Progressive Artists Group of Bombay: An Overview
The Spirit of Late 1940s and Early 1950s
By Ratan Parimoo and Nalini Bhagwat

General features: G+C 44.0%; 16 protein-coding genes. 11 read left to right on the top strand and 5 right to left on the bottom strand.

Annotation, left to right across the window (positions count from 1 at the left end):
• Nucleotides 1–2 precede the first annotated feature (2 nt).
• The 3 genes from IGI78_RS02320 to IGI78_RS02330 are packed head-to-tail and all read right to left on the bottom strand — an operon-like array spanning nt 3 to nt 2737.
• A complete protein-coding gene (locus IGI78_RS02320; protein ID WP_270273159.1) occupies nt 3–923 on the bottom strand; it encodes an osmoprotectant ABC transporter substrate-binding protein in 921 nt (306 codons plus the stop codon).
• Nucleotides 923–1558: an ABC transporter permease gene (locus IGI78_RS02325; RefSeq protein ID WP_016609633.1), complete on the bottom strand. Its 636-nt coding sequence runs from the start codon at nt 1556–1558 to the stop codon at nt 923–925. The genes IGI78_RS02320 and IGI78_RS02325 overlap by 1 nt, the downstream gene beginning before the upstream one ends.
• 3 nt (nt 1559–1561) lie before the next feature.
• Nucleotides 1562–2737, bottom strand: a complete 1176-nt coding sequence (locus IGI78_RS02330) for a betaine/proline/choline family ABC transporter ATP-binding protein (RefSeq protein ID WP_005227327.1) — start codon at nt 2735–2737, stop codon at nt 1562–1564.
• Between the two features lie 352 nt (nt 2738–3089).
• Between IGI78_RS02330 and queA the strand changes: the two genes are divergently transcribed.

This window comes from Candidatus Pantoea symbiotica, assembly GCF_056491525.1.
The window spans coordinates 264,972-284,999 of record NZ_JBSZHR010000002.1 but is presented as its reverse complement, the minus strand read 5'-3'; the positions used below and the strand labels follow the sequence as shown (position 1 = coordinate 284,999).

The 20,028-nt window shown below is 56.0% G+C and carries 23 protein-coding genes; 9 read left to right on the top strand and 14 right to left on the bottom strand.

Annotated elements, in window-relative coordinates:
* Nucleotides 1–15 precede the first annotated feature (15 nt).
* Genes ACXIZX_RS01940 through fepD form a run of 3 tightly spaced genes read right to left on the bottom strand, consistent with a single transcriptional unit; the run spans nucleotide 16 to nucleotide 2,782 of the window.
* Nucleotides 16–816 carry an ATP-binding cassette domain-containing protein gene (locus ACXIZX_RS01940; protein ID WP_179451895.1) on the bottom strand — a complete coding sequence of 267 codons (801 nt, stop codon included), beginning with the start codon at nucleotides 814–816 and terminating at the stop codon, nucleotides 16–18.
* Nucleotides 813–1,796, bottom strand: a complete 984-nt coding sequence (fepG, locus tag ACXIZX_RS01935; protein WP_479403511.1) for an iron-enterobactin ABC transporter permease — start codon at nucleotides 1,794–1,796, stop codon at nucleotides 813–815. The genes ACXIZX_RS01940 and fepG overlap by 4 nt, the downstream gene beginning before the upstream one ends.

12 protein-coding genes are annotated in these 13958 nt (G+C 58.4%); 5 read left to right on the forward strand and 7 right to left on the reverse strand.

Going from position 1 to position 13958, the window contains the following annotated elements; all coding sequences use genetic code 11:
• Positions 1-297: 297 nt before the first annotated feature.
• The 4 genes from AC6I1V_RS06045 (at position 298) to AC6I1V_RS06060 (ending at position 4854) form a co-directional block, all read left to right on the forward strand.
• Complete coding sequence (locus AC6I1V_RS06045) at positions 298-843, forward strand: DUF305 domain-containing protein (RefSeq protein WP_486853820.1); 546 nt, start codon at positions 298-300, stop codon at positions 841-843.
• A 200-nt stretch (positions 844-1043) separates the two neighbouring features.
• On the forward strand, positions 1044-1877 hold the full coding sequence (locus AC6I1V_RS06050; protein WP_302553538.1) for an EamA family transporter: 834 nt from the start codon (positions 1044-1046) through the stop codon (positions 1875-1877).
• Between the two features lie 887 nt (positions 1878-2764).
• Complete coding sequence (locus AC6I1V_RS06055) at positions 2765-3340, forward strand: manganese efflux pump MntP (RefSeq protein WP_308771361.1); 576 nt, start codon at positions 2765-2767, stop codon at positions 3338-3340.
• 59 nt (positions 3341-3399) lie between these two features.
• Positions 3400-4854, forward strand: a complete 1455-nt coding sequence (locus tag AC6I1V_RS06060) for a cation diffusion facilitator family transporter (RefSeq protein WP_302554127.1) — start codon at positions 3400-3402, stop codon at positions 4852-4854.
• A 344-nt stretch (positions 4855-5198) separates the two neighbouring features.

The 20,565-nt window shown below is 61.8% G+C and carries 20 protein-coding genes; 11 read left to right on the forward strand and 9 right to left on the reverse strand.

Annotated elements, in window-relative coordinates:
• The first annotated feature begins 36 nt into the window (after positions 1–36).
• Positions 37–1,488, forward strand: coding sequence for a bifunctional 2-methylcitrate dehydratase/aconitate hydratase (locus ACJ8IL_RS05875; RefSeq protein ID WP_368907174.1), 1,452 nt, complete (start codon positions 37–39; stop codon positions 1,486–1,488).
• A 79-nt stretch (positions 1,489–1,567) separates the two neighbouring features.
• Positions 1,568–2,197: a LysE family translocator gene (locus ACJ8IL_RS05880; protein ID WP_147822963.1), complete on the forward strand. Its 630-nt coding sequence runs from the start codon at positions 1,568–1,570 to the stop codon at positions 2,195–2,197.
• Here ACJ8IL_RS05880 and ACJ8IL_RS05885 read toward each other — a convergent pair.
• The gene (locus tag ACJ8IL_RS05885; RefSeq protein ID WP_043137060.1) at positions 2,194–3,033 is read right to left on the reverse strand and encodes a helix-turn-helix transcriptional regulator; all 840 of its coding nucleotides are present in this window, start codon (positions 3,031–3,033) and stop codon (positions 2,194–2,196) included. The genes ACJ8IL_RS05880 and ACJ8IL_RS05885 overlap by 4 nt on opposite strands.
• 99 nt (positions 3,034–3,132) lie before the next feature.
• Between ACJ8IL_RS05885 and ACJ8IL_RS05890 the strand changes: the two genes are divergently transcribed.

Although the first exhibition of the Progressive Artists Group was held in 1949, in the then Bombay city, the group came formally into existence as early as 1947, in a meeting held on December 15, (which was reported in ‘Blitz’ dated Dec. 20 of that year). The arbitrary selection at the current exhibitions of the Bombay Art Society had prompted some artists and critics to organize such a meeting. The persons who spoke at this historical conclave included the artists Souza, Raza and Ara besides the critic Rashid Hussain. Expressing their utter disappointment with the judging and the lack of principle on which the exhibits were accepted for display, they insisted that the Judging Committee should be an elected body who should be able to justify before the public their choice of exhibits based on specific art values. The artists were especially perturbed over the rejection of same remarkable paintings like Ara’s ‘Independence Day Procession’. Rashid Hussain criticized the old orthodox critics and declared the necessity of the artists taking initiative in developing a conscious art patronage among the masses with deliberate social purpose in their art. Newton (Souza initially referred to himself by this name) exhorted that artists should get together to thrash out common problems and initiate the development of a new national art. Ara demanded that artists should have freedom, ‘svatantrata’ for their expression and should overthrow the living corpse of the worshippers of false art. Before this meeting, four of the artists had already met and decided to exhibit their works together. These were Ara, Raza, Souza and Bakre. Two more were added soon. Hussain was persuaded by Souza while Gade was brought into the fold of the PAG by Raza. Bakre who had been convinced by Ara, was already in the Group. They decided to limit the number of members at six in order to avoid stylistic scramble. The title ‘Progressive’ was inspired from the Progressive writers’ movement which was started in Indian literature by the Marxist novelists, poets and fellow travelers at a conference held in 1936. The PAG had an anti-Imperialist outlook and the objective of ‘bridging the widening gulf between the artists and the life of the people’ was declared in the short manifesto.